Sunday, February 5, 2017


After 25 years of filming other people’s lives--and other people’s films--documentary cinematographer Kirsten Johnson tackles the subject of herself. But not in a conventional mode. Cameraperson does not flip the lens around and capture the filmmaker out on her day-to-day. Instead, Johnson has assembled raw footage from various movies she’s shot, ranging from America-centric political tales like Citzenfour [review] and Fahrenheit 9/11 to studies of strife in foreign lands like Pray the Devil Back to Hell. Mixed in are the occasional home movies: scenes of her twin children, her mother when she was suffering from Alzheimer’s, and her father soldiering on. The result is something akin to a selection of The Qatsi Trilogy, but on a more human scale and driven by one point of view.

In the first six minutes, Cameraperson sets up its scope. We move from a shepherd driving his sheep in Bosnia to a lightning storm halfway across the world; backstage at a boxing match in Brooklyn to a medical clinic in Nigeria. While seemingly unrelated, as Johnson assembles her collage, parallels and patterns emerge. Since a lot of the material is fairly heavy--some of the source films are about ethnic cleansing and rape--much of what comes together ends up being about human mortality and death, but bubbling just underneath is also a celebration of life. Even as she has to let her mother go, Johnson keeps returning to Nigeria, watching a dedicated midwife help a late-born twin take his first breaths. As a mother of twins herself, I am sure the emotional weight is not lost on Johnson. What is this balance between two lives, where one sibling comes first and the other must struggle to emerge? Duality plays a strong role throughout: the boy with one good eye and one bad eye explaining his injury is particularly effective in conveying Johnson’s message. The seen and the unseen, the two sides of the camera.

It’s not just the narratives that start to come into view, however, but the titular cameraperson, as well. Since these are unedited takes, we witness Johnson setting up her shots, and also her blowing them. We hear her planning her next move, asking for clarification, or simply letting her guard down to talk to a boxing coach or ask a soldier for some watermelon. Perhaps the most endearing detail is in the credits sequence, when she sneezes while watching the storm roll in, and her sneezing shakes the camera. There is much here to dissect about the act of cinematic observation, and the right to observe. French philosopher Jacques Derrida, in an outtake from the 2002 Kirby Dick and Amy Ziering film Derrida, provides Johnson with a perfect moment. With her gaze so focused, he wonders, does she see much at all? He likens her to the philosopher who fell down a well because he was too busy looking up at the stars to spot the hole.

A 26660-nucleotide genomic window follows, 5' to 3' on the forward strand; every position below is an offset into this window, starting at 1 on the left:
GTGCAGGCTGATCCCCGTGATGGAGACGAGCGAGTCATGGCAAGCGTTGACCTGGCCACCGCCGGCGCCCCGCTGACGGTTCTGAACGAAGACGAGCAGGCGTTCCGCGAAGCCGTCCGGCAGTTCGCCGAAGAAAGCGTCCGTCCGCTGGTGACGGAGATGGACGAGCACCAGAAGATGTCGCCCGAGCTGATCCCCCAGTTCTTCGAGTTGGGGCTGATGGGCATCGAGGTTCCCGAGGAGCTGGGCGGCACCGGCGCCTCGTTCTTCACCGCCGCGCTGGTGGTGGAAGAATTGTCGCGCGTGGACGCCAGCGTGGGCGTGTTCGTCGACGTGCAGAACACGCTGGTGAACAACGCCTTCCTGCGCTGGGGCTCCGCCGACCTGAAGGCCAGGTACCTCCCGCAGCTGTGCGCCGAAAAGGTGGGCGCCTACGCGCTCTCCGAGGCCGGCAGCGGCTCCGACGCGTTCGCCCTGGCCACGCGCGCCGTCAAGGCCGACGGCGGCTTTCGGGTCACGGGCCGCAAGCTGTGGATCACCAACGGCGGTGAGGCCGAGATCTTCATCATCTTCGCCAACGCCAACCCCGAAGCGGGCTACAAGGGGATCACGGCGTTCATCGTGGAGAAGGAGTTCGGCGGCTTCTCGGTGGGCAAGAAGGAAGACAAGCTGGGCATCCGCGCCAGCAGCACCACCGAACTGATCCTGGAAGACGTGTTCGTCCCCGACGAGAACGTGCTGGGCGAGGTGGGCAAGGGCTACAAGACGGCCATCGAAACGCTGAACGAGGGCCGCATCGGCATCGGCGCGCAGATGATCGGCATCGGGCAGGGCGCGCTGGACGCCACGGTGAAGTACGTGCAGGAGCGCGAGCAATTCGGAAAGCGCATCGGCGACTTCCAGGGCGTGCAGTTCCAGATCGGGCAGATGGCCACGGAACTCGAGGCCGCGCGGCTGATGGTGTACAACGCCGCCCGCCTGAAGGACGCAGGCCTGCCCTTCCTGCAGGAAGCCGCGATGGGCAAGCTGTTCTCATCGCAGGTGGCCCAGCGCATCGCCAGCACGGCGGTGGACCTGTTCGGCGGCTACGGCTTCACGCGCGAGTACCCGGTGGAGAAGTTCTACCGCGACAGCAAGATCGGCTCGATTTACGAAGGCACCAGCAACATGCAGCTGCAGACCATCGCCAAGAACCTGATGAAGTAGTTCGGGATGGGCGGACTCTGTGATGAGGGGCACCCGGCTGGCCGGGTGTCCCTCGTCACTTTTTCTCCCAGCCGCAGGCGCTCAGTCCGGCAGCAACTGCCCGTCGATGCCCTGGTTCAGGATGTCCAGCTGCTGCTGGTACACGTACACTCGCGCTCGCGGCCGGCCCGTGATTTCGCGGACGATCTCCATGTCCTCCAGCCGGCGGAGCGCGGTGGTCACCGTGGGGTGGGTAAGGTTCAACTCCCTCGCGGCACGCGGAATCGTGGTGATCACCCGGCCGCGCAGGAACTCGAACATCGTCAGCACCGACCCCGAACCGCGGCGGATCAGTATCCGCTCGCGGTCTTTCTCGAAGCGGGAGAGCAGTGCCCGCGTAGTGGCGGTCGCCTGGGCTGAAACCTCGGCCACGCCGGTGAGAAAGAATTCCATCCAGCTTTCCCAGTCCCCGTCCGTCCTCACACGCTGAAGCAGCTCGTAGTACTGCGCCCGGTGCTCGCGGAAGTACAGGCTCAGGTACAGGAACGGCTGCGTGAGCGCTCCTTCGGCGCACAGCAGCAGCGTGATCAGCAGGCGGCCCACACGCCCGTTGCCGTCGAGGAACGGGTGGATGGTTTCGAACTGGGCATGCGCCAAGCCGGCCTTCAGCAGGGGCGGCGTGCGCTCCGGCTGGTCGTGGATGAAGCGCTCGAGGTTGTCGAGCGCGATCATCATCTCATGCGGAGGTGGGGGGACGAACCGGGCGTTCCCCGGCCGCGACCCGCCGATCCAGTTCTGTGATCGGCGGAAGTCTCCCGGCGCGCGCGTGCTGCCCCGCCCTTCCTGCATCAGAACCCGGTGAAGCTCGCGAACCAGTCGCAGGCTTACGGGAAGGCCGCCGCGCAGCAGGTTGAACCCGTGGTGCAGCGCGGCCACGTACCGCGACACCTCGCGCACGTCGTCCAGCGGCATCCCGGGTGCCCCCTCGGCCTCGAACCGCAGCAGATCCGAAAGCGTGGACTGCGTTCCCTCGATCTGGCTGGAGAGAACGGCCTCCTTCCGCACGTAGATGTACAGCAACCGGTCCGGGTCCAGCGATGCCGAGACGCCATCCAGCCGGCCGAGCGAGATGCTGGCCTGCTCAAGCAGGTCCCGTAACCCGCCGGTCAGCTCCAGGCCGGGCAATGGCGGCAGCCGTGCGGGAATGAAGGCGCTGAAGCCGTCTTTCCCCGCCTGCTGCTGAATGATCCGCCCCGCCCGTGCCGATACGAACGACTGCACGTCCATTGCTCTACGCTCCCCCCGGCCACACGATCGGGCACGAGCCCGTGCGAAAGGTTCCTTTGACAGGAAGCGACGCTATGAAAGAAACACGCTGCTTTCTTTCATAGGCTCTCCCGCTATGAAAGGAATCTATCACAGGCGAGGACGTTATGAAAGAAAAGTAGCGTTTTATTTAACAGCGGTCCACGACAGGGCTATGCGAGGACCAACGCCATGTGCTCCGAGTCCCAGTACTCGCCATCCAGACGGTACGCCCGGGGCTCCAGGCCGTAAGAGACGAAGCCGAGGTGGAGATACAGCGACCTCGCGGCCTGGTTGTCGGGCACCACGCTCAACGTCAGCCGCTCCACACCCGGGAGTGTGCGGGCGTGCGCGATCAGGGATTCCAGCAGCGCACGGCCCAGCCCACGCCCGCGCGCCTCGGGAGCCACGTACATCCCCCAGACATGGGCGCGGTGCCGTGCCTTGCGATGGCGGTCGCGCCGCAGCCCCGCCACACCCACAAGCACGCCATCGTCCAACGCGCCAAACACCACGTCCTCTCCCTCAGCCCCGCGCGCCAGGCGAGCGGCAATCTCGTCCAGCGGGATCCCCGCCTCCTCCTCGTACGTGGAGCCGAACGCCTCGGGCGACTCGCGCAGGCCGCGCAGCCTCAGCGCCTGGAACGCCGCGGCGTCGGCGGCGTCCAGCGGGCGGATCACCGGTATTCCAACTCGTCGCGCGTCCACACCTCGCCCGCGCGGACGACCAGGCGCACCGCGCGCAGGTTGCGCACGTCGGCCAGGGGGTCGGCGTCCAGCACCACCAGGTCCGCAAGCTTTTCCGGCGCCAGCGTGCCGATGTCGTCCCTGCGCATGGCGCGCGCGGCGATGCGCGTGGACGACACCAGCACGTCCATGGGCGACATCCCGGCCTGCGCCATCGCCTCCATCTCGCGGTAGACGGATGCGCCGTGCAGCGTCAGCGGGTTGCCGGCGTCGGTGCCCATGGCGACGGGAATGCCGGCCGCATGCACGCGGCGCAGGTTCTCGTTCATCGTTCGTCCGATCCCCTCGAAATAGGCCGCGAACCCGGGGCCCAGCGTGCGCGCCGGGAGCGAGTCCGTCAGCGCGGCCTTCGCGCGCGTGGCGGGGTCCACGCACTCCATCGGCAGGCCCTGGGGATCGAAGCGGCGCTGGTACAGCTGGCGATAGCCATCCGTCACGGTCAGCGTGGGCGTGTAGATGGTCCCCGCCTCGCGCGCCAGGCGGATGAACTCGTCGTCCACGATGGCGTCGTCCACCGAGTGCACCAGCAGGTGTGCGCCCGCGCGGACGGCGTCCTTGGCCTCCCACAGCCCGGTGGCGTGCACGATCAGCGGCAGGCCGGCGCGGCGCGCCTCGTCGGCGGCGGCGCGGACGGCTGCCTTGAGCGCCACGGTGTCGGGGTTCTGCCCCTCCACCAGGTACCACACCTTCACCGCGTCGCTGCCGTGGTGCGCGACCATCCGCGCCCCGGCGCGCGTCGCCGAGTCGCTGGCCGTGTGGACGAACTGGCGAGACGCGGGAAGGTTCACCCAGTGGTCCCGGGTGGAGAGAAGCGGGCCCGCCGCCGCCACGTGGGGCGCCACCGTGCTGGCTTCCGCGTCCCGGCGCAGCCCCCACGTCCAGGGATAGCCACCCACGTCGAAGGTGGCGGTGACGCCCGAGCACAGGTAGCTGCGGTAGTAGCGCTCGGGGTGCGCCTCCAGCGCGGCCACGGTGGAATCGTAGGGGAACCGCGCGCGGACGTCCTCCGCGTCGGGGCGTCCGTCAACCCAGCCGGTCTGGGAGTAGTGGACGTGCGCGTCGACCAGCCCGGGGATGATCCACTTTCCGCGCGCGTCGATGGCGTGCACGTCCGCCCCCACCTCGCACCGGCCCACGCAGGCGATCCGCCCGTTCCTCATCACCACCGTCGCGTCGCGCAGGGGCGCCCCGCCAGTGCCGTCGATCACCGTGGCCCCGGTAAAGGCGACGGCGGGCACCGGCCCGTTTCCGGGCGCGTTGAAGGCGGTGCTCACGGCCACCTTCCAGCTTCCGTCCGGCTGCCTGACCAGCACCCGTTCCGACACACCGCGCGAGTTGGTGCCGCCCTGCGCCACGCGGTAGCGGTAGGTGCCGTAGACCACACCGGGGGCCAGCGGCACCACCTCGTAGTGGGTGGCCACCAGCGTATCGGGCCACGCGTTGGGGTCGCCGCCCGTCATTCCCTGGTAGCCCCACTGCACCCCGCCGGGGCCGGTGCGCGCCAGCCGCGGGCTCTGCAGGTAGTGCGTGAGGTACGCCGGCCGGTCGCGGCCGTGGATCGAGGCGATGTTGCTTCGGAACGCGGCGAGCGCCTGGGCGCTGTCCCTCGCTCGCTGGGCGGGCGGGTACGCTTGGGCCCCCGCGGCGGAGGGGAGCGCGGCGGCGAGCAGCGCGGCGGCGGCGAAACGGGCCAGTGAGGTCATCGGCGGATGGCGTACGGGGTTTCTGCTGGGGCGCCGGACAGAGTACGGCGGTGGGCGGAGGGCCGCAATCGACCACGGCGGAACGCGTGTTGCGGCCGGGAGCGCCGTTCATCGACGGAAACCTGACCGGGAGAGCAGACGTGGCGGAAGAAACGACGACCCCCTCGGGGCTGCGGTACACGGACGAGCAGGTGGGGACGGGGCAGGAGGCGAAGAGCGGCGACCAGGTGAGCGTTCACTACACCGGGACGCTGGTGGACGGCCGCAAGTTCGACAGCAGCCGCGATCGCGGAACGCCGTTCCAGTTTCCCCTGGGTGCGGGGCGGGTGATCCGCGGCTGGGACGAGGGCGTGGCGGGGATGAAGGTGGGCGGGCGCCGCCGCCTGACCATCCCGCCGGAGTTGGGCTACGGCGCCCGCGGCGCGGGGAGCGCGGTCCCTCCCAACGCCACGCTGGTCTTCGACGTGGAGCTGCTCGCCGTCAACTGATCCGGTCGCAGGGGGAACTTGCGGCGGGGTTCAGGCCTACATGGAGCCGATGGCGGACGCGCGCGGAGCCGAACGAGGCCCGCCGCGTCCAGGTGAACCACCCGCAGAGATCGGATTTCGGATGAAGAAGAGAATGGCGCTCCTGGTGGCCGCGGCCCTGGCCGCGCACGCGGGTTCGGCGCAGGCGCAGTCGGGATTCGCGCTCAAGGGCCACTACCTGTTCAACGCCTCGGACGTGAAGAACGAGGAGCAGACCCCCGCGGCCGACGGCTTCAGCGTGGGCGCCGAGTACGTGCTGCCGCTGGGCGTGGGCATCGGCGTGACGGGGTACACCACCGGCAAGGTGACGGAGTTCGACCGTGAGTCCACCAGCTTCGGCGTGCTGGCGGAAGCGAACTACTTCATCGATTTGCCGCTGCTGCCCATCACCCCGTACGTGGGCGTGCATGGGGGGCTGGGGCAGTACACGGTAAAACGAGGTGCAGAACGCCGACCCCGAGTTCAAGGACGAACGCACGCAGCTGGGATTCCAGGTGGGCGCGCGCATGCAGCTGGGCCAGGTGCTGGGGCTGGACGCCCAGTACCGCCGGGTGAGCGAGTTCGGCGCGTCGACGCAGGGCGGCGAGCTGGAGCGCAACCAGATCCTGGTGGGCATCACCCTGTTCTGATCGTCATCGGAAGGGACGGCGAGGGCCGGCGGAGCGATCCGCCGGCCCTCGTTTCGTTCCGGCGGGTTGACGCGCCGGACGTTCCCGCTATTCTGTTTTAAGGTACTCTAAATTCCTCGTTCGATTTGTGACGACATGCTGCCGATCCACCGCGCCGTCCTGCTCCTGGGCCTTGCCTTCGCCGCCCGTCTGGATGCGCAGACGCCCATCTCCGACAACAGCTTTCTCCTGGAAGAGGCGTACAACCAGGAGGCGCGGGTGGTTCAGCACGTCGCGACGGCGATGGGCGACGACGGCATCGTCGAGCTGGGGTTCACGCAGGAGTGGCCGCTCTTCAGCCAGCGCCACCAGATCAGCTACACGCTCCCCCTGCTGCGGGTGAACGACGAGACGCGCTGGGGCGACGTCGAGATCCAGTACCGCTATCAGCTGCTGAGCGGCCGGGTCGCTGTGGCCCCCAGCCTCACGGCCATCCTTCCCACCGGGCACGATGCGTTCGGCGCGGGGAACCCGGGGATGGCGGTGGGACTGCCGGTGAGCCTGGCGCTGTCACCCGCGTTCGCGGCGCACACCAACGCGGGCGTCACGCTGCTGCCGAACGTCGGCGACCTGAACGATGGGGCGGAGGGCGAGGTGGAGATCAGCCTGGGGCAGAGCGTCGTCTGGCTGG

Of course, the answer is that Johnson sees plenty. Perhaps more than most. Cameraperson is testament to that. Though documentaries are supposed to be objective, Cameraperson reveals that they still require empathy and engagement. That’s why all these scenes remain important to Johnson, why she can’t let them go. What she has captured on film is now as much her as her home and family. She lives through the work, and there is no need for her to say more, or show more, about the woman pressing record.

Naturally, the presentation for Cameraperson puts most of its attention on the thesis of the film and the thinking behind it. There are two exclusive programs exploring how it was put together and grappling with larger moviemaking questions. There is also excerpts from talks Kirsten Johnson made at festivals. Picture quality is excellent on the Blu-ray, and the 5.1 audio is exceptional. For a film that you wouldn’t expect to have a particularly robust soundtrack, kudos for all the little details emerging in the back speakers throughout the movie.

Of particular note in the extras, though, is Kirsten Johnson’s 2015 short documentary The Above. Beginning with a U.S. Army blimp that has been floating over Kabul since 2009, the function of which is classified, the director takes different vantage points around the city to simulate what such a device might see. She also uses on-the-ground shots to show the ubiquity of the blimp and juxtaposes that with images of an identical blimp hovering over Maine, allegedly as a missile detection device. It’s interesting how differently one reacts to seeing this stationary object flanked by a Christian church and the stars and stripes.

This disc was provided by the Criterion Collection for purposes of review.

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